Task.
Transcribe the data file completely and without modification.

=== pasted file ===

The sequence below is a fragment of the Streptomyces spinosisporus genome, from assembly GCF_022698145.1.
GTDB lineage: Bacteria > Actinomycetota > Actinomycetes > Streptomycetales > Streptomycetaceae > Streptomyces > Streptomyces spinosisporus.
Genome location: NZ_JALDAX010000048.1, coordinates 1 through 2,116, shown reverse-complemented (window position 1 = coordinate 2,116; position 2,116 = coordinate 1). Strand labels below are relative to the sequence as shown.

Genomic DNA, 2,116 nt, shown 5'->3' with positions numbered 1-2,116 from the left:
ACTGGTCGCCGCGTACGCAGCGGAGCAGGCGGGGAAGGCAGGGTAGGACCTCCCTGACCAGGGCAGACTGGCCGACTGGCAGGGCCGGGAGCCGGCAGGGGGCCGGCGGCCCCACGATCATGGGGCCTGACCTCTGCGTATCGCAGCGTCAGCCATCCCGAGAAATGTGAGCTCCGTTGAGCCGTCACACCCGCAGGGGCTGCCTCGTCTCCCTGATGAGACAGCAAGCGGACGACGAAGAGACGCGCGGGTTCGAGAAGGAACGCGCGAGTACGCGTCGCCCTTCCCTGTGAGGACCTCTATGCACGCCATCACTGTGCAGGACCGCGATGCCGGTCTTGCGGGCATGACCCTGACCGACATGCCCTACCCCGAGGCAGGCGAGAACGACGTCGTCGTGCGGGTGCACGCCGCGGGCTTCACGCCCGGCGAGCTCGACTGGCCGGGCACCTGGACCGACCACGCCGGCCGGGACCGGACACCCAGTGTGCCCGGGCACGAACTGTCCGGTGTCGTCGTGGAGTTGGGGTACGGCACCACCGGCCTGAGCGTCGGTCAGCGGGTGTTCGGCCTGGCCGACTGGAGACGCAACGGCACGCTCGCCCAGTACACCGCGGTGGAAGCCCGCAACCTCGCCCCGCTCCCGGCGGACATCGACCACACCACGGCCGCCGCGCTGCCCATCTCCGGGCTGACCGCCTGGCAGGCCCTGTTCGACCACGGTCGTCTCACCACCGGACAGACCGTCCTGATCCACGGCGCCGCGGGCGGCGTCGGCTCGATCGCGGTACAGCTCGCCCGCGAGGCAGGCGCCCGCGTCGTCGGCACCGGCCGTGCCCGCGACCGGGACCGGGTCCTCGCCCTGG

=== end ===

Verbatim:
The sequence below is a fragment of the Streptomyces spinosisporus genome, from assembly GCF_022698145.1.
GTDB lineage: Bacteria > Actinomycetota > Actinomycetes > Streptomycetales > Streptomycetaceae > Streptomyces > Streptomyces spinosisporus.
Genome location: NZ_JALDAX010000048.1, coordinates 1 through 2,116, shown reverse-complemented (window position 1 = coordinate 2,116; position 2,116 = coordinate 1). Strand labels below are relative to the sequence as shown.

Genomic DNA, 2,116 nt, shown 5'->3' with positions numbered 1-2,116 from the left:
ACTGGTCGCCGCGTACGCAGCGGAGCAGGCGGGGAAGGCAGGGTAGGACCTCCCTGACCAGGGCAGACTGGCCGACTGGCAGGGCCGGGAGCCGGCAGGGGGCCGGCGGCCCCACGATCATGGGGCCTGACCTCTGCGTATCGCAGCGTCAGCCATCCCGAGAAATGTGAGCTCCGTTGAGCCGTCACACCCGCAGGGGCTGCCTCGTCTCCCTGATGAGACAGCAAGCGGACGACGAAGAGACGCGCGGGTTCGAGAAGGAACGCGCGAGTACGCGTCGCCCTTCCCTGTGAGGACCTCTATGCACGCCATCACTGTGCAGGACCGCGATGCCGGTCTTGCGGGCATGACCCTGACCGACATGCCCTACCCCGAGGCAGGCGAGAACGACGTCGTCGTGCGGGTGCACGCCGCGGGCTTCACGCCCGGCGAGCTCGACTGGCCGGGCACCTGGACCGACCACGCCGGCCGGGACCGGACACCCAGTGTGCCCGGGCACGAACTGTCCGGTGTCGTCGTGGAGTTGGGGTACGGCACCACCGGCCTGAGCGTCGGTCAGCGGGTGTTCGGCCTGGCCGACTGGAGACGCAACGGCACGCTCGCCCAGTACACCGCGGTGGAAGCCCGCAACCTCGCCCCGCTCCCGGCGGACATCGACCACACCACGGCCGCCGCGCTGCCCATCTCCGGGCTGACCGCCTGGCAGGCCCTGTTCGACCACGGTCGTCTCACCACCGGACAGACCGTCCTGATCCACGGCGCCGCGGGCGGCGTCGGCTCGATCGCGGTACAGCTCGCCCGCGAGGCAGGCGCCCGCGTCGTCGGCACCGGCCGTGCCCGCGACCGGGACCGGGTCCTCGCCCTGG